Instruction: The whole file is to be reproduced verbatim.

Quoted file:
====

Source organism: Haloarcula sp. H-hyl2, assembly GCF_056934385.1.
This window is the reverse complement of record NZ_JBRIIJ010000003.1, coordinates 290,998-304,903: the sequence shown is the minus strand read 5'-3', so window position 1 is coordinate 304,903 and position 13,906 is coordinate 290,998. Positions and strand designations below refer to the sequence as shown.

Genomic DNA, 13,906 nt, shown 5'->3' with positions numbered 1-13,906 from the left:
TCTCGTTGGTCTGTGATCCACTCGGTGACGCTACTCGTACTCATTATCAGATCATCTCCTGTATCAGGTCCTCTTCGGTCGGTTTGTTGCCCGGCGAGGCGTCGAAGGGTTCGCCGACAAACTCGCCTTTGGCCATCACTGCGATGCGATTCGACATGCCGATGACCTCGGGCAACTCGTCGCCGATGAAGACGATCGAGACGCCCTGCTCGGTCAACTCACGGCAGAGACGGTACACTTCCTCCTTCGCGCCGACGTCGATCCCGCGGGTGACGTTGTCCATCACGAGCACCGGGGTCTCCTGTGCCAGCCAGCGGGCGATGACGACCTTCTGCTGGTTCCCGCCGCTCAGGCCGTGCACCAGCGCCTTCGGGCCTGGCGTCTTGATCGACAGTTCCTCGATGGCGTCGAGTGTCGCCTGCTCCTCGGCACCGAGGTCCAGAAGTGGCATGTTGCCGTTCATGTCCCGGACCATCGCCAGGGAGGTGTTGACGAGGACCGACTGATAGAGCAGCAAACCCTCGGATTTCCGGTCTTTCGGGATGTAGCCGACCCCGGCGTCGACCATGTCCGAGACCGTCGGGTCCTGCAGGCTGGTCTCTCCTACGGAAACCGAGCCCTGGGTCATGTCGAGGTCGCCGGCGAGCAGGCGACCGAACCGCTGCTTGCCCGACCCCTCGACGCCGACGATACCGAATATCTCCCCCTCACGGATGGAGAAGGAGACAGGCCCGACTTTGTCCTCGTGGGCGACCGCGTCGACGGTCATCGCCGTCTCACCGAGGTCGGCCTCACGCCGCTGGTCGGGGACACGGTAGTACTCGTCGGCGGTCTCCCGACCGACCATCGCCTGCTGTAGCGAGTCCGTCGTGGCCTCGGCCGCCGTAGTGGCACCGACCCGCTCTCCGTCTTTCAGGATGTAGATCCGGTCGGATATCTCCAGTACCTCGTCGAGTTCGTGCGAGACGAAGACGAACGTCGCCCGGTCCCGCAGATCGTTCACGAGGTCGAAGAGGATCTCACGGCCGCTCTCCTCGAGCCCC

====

Source organism: Haloarcula sp. H-hyl2, assembly GCF_056934385.1.
This window is the reverse complement of record NZ_JBRIIJ010000003.1, coordinates 290,998-304,903: the sequence shown is the minus strand read 5'-3', so window position 1 is coordinate 304,903 and position 13,906 is coordinate 290,998. Positions and strand designations below refer to the sequence as shown.

Genomic DNA, 13,906 nt, shown 5'->3' with positions numbered 1-13,906 from the left:
TCTCGTTGGTCTGTGATCCACTCGGTGACGCTACTCGTACTCATTATCAGATCATCTCCTGTATCAGGTCCTCTTCGGTCGGTTTGTTGCCCGGCGAGGCGTCGAAGGGTTCGCCGACAAACTCGCCTTTGGCCATCACTGCGATGCGATTCGACATGCCGATGACCTCGGGCAACTCGTCGCCGATGAAGACGATCGAGACGCCCTGCTCGGTCAACTCACGGCAGAGACGGTACACTTCCTCCTTCGCGCCGACGTCGATCCCGCGGGTGACGTTGTCCATCACGAGCACCGGGGTCTCCTGTGCCAGCCAGCGGGCGATGACGACCTTCTGCTGGTTCCCGCCGCTCAGGCCGTGCACCAGCGCCTTCGGGCCTGGCGTCTTGATCGACAGTTCCTCGATGGCGTCGAGTGTCGCCTGCTCCTCGGCACCGAGGTCCAGAAGTGGCATGTTGCCGTTCATGTCCCGGACCATCGCCAGGGAGGTGTTGACGAGGACCGACTGATAGAGCAGCAAACCCTCGGATTTCCGGTCTTTCGGGATGTAGCCGACCCCGGCGTCGACCATGTCCGAGACCGTCGGGTCCTGCAGGCTGGTCTCTCCTACGGAAACCGAGCCCTGGGTCATGTCGAGGTCGCCGGCGAGCAGGCGACCGAACCGCTGCTTGCCCGACCCCTCGACGCCGACGATACCGAATATCTCCCCCTCACGGATGGAGAAGGAGACAGGCCCGACTTTGTCCTCGTGGGCGACCGCGTCGACGGTCATCGCCGTCTCACCGAGGTCGGCCTCACGCCGCTGGTCGGGGACACGGTAGTACTCGTCGGCGGTCTCCCGACCGACCATCGCCTGCTGTAGCGAGTCCGTCGTGGCCTCGGCCGCCGTAGTGGCACCGACCCGCTCTCCGTCTTTCAGGATGTAGATCCGGTCGGATATCTCCAGTACCTCGTCGAGTTCGTGCGAGACGAAGACGAACGTCGCCCGGTCCCGCAGATCGTTCACGAGGTCGAAGAGGATCTCACGGCCGCTCTCCTCGAGCCCC